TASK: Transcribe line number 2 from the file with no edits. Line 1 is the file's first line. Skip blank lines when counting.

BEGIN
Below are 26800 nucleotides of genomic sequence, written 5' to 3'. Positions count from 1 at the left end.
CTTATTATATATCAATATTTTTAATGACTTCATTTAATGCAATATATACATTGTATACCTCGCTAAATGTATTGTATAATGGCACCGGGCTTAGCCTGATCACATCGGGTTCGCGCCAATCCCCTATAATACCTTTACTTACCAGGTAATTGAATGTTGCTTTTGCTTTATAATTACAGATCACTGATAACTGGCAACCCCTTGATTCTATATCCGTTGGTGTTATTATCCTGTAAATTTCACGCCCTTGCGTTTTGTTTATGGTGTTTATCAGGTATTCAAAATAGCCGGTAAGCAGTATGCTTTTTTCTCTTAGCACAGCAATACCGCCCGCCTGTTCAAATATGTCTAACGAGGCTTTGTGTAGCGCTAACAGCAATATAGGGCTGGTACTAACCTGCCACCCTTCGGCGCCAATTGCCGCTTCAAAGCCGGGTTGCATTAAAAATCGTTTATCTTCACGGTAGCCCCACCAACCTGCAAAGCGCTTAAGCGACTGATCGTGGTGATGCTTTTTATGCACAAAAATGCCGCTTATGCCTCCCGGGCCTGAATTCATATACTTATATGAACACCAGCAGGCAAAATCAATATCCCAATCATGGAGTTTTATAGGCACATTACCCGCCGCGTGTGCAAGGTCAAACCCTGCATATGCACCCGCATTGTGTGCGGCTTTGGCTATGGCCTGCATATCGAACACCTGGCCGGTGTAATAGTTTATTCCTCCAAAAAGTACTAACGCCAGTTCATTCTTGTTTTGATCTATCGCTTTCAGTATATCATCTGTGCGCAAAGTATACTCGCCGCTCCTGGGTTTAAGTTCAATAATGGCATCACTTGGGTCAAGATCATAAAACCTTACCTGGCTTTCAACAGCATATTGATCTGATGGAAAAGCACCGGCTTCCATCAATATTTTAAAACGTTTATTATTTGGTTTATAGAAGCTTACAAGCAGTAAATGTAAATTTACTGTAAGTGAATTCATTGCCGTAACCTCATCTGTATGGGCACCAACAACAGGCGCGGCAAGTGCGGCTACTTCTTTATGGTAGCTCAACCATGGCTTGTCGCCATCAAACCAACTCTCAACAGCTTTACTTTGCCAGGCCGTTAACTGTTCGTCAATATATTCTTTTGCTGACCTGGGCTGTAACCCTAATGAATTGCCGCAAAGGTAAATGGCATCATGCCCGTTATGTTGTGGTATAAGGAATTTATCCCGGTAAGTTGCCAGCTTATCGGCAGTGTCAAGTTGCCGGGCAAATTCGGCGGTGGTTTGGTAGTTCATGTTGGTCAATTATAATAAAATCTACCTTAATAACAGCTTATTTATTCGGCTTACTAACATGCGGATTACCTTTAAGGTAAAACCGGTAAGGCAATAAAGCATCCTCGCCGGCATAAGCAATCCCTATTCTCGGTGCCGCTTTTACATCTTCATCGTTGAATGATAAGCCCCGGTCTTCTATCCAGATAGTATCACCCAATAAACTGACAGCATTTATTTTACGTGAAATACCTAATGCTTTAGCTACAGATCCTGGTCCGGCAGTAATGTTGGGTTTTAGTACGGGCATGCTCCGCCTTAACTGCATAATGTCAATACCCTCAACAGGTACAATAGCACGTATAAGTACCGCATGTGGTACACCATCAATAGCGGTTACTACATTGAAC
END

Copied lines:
CTTATTATATATCAATATTTTTAATGACTTCATTTAATGCAATATATACATTGTATACCTCGCTAAATGTATTGTATAATGGCACCGGGCTTAGCCTGATCACATCGGGTTCGCGCCAATCCCCTATAATACCTTTACTTACCAGGTAATTGAATGTTGCTTTTGCTTTATAATTACAGATCACTGATAACTGGCAACCCCTTGATTCTATATCCGTTGGTGTTATTATCCTGTAAATTTCACGCCCTTGCGTTTTGTTTATGGTGTTTATCAGGTATTCAAAATAGCCGGTAAGCAGTATGCTTTTTTCTCTTAGCACAGCAATACCGCCCGCCTGTTCAAATATGTCTAACGAGGCTTTGTGTAGCGCTAACAGCAATATAGGGCTGGTACTAACCTGCCACCCTTCGGCGCCAATTGCCGCTTCAAAGCCGGGTTGCATTAAAAATCGTTTATCTTCACGGTAGCCCCACCAACCTGCAAAGCGCTTAAGCGACTGATCGTGGTGATGCTTTTTATGCACAAAAATGCCGCTTATGCCTCCCGGGCCTGAATTCATATACTTATATGAACACCAGCAGGCAAAATCAATATCCCAATCATGGAGTTTTATAGGCACATTACCCGCCGCGTGTGCAAGGTCAAACCCTGCATATGCACCCGCATTGTGTGCGGCTTTGGCTATGGCCTGCATATCGAACACCTGGCCGGTGTAATAGTTTATTCCTCCAAAAAGTACTAACGCCAGTTCATTCTTGTTTTGATCTATCGCTTTCAGTATATCATCTGTGCGCAAAGTATACTCGCCGCTCCTGGGTTTAAGTTCAATAATGGCATCACTTGGGTCAAGATCATAAAACCTTACCTGGCTTTCAACAGCATATTGATCTGATGGAAAAGCACCGGCTTCCATCAATATTTTAAAACGTTTATTATTTGGTTTATAGAAGCTTACAAGCAGTAAATGTAAATTTACTGTAAGTGAATTCATTGCCGTAACCTCATCTGTATGGGCACCAACAACAGGCGCGGCAAGTGCGGCTACTTCTTTATGGTAGCTCAACCATGGCTTGTCGCCATCAAACCAACTCTCAACAGCTTTACTTTGCCAGGCCGTTAACTGTTCGTCAATATATTCTTTTGCTGACCTGGGCTGTAACCCTAATGAATTGCCGCAAAGGTAAATGGCATCATGCCCGTTATGTTGTGGTATAAGGAATTTATCCCGGTAAGTTGCCAGCTTATCGGCAGTGTCAAGTTGCCGGGCAAATTCGGCGGTGGTTTGGTAGTTCATGTTGGTCAATTATAATAAAATCTACCTTAATAACAGCTTATTTATTCGGCTTACTAACATGCGGATTACCTTTAAGGTAAAACCGGTAAGGCAATAAAGCATCCTCGCCGGCATAAGCAATCCCTATTCTCGGTGCCGCTTTTACATCTTCATCGTTGAATGATAAGCCCCGGTCTTCTATCCAGATAGTATCACCCAATAAACTGACAGCATTTATTTTACGTGAAATACCTAATGCTTTAGCTACAGATCCTGGTCCGGCAGTAATGTTGGGTTTTAGTACGGGCATGCTCCGCCTTAACTGCATAATGTCAATACCCTCAACAGGTACAATAGCACGTATAAGTACCGCATGTGGTACACCATCAATAGCGGTTACTACATTGAAC